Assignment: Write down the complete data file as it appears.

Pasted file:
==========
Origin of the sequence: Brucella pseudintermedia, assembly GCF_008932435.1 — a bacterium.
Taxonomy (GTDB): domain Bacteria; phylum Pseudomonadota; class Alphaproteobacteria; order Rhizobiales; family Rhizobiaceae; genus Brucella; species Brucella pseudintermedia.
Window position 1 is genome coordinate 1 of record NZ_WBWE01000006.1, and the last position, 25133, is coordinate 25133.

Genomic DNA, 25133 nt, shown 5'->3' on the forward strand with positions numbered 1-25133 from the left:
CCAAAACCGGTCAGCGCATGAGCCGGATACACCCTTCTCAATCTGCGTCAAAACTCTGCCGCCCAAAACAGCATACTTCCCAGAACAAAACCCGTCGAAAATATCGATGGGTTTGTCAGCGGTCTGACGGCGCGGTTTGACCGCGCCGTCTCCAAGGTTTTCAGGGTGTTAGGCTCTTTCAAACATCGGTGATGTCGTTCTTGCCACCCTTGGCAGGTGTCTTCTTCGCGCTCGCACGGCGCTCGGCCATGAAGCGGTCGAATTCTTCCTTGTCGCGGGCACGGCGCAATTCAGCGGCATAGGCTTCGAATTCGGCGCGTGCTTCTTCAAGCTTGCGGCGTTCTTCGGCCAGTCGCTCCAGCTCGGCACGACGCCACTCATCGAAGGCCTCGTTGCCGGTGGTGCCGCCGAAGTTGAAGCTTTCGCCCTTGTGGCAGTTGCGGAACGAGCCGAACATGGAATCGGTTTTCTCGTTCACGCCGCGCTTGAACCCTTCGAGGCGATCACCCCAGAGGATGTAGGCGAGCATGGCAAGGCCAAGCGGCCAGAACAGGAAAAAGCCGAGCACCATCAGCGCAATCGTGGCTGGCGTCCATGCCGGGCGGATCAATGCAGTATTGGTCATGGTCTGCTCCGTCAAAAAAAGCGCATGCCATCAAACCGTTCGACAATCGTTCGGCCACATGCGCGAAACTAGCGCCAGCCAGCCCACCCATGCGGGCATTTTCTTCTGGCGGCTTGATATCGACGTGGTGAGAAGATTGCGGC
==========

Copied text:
Origin of the sequence: Brucella pseudintermedia, assembly GCF_008932435.1 — a bacterium.
Taxonomy (GTDB): domain Bacteria; phylum Pseudomonadota; class Alphaproteobacteria; order Rhizobiales; family Rhizobiaceae; genus Brucella; species Brucella pseudintermedia.
Window position 1 is genome coordinate 1 of record NZ_WBWE01000006.1, and the last position, 25133, is coordinate 25133.

Genomic DNA, 25133 nt, shown 5'->3' on the forward strand with positions numbered 1-25133 from the left:
CCAAAACCGGTCAGCGCATGAGCCGGATACACCCTTCTCAATCTGCGTCAAAACTCTGCCGCCCAAAACAGCATACTTCCCAGAACAAAACCCGTCGAAAATATCGATGGGTTTGTCAGCGGTCTGACGGCGCGGTTTGACCGCGCCGTCTCCAAGGTTTTCAGGGTGTTAGGCTCTTTCAAACATCGGTGATGTCGTTCTTGCCACCCTTGGCAGGTGTCTTCTTCGCGCTCGCACGGCGCTCGGCCATGAAGCGGTCGAATTCTTCCTTGTCGCGGGCACGGCGCAATTCAGCGGCATAGGCTTCGAATTCGGCGCGTGCTTCTTCAAGCTTGCGGCGTTCTTCGGCCAGTCGCTCCAGCTCGGCACGACGCCACTCATCGAAGGCCTCGTTGCCGGTGGTGCCGCCGAAGTTGAAGCTTTCGCCCTTGTGGCAGTTGCGGAACGAGCCGAACATGGAATCGGTTTTCTCGTTCACGCCGCGCTTGAACCCTTCGAGGCGATCACCCCAGAGGATGTAGGCGAGCATGGCAAGGCCAAGCGGCCAGAACAGGAAAAAGCCGAGCACCATCAGCGCAATCGTGGCTGGCGTCCATGCCGGGCGGATCAATGCAGTATTGGTCATGGTCTGCTCCGTCAAAAAAAGCGCATGCCATCAAACCGTTCGACAATCGTTCGGCCACATGCGCGAAACTAGCGCCAGCCAGCCCACCCATGCGGGCATTTTCTTCTGGCGGCTTGATATCGACGTGGTGAGAAGATTGCGGC